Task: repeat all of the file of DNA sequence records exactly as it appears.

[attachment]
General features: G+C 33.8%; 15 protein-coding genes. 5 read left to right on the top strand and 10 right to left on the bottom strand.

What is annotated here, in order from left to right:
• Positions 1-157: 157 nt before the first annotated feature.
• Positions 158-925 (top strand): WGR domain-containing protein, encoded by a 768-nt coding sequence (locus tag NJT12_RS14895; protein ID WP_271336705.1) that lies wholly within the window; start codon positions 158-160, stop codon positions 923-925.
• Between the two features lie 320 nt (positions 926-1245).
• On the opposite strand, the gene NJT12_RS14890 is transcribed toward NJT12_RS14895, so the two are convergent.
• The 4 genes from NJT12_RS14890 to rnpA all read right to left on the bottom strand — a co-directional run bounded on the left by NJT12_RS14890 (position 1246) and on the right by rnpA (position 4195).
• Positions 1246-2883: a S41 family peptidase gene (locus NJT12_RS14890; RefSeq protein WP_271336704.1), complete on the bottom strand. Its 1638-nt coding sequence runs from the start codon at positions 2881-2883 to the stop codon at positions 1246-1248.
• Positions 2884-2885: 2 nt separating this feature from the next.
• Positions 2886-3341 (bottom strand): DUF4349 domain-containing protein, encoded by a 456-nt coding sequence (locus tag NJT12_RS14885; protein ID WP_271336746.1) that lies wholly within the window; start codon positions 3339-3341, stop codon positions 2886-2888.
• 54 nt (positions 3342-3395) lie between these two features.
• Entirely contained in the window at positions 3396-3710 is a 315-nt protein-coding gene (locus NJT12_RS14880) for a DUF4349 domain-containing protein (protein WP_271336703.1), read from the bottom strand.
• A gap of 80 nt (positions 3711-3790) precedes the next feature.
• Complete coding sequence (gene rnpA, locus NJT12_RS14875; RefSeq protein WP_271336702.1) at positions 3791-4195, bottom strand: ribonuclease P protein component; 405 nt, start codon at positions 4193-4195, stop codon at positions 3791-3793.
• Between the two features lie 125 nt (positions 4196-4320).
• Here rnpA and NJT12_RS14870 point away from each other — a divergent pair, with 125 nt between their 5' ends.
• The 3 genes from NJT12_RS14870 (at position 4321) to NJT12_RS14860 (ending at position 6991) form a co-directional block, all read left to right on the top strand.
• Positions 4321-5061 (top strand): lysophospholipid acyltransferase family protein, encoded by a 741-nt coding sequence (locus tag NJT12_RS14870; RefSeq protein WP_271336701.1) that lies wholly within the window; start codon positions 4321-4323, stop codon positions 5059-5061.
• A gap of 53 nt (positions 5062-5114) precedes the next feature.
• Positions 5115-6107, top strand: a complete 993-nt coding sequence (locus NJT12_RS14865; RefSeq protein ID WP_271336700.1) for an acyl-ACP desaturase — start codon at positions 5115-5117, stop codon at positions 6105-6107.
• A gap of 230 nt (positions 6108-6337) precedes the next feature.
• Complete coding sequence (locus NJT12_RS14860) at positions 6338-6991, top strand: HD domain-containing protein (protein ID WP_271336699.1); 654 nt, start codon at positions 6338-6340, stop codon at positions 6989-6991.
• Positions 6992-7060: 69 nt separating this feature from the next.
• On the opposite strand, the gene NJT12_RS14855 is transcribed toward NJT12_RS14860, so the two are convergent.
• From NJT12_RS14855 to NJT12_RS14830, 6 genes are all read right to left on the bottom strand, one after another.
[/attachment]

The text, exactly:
General features: G+C 33.8%; 15 protein-coding genes. 5 read left to right on the top strand and 10 right to left on the bottom strand.

What is annotated here, in order from left to right:
• Positions 1-157: 157 nt before the first annotated feature.
• Positions 158-925 (top strand): WGR domain-containing protein, encoded by a 768-nt coding sequence (locus tag NJT12_RS14895; protein ID WP_271336705.1) that lies wholly within the window; start codon positions 158-160, stop codon positions 923-925.
• Between the two features lie 320 nt (positions 926-1245).
• On the opposite strand, the gene NJT12_RS14890 is transcribed toward NJT12_RS14895, so the two are convergent.
• The 4 genes from NJT12_RS14890 to rnpA all read right to left on the bottom strand — a co-directional run bounded on the left by NJT12_RS14890 (position 1246) and on the right by rnpA (position 4195).
• Positions 1246-2883: a S41 family peptidase gene (locus NJT12_RS14890; RefSeq protein WP_271336704.1), complete on the bottom strand. Its 1638-nt coding sequence runs from the start codon at positions 2881-2883 to the stop codon at positions 1246-1248.
• Positions 2884-2885: 2 nt separating this feature from the next.
• Positions 2886-3341 (bottom strand): DUF4349 domain-containing protein, encoded by a 456-nt coding sequence (locus tag NJT12_RS14885; protein ID WP_271336746.1) that lies wholly within the window; start codon positions 3339-3341, stop codon positions 2886-2888.
• 54 nt (positions 3342-3395) lie between these two features.
• Entirely contained in the window at positions 3396-3710 is a 315-nt protein-coding gene (locus NJT12_RS14880) for a DUF4349 domain-containing protein (protein WP_271336703.1), read from the bottom strand.
• A gap of 80 nt (positions 3711-3790) precedes the next feature.
• Complete coding sequence (gene rnpA, locus NJT12_RS14875; RefSeq protein WP_271336702.1) at positions 3791-4195, bottom strand: ribonuclease P protein component; 405 nt, start codon at positions 4193-4195, stop codon at positions 3791-3793.
• Between the two features lie 125 nt (positions 4196-4320).
• Here rnpA and NJT12_RS14870 point away from each other — a divergent pair, with 125 nt between their 5' ends.
• The 3 genes from NJT12_RS14870 (at position 4321) to NJT12_RS14860 (ending at position 6991) form a co-directional block, all read left to right on the top strand.
• Positions 4321-5061 (top strand): lysophospholipid acyltransferase family protein, encoded by a 741-nt coding sequence (locus tag NJT12_RS14870; RefSeq protein WP_271336701.1) that lies wholly within the window; start codon positions 4321-4323, stop codon positions 5059-5061.
• A gap of 53 nt (positions 5062-5114) precedes the next feature.
• Positions 5115-6107, top strand: a complete 993-nt coding sequence (locus NJT12_RS14865; RefSeq protein ID WP_271336700.1) for an acyl-ACP desaturase — start codon at positions 5115-5117, stop codon at positions 6105-6107.
• A gap of 230 nt (positions 6108-6337) precedes the next feature.
• Complete coding sequence (locus NJT12_RS14860) at positions 6338-6991, top strand: HD domain-containing protein (protein ID WP_271336699.1); 654 nt, start codon at positions 6338-6340, stop codon at positions 6989-6991.
• Positions 6992-7060: 69 nt separating this feature from the next.
• On the opposite strand, the gene NJT12_RS14855 is transcribed toward NJT12_RS14860, so the two are convergent.
• From NJT12_RS14855 to NJT12_RS14830, 6 genes are all read right to left on the bottom strand, one after another.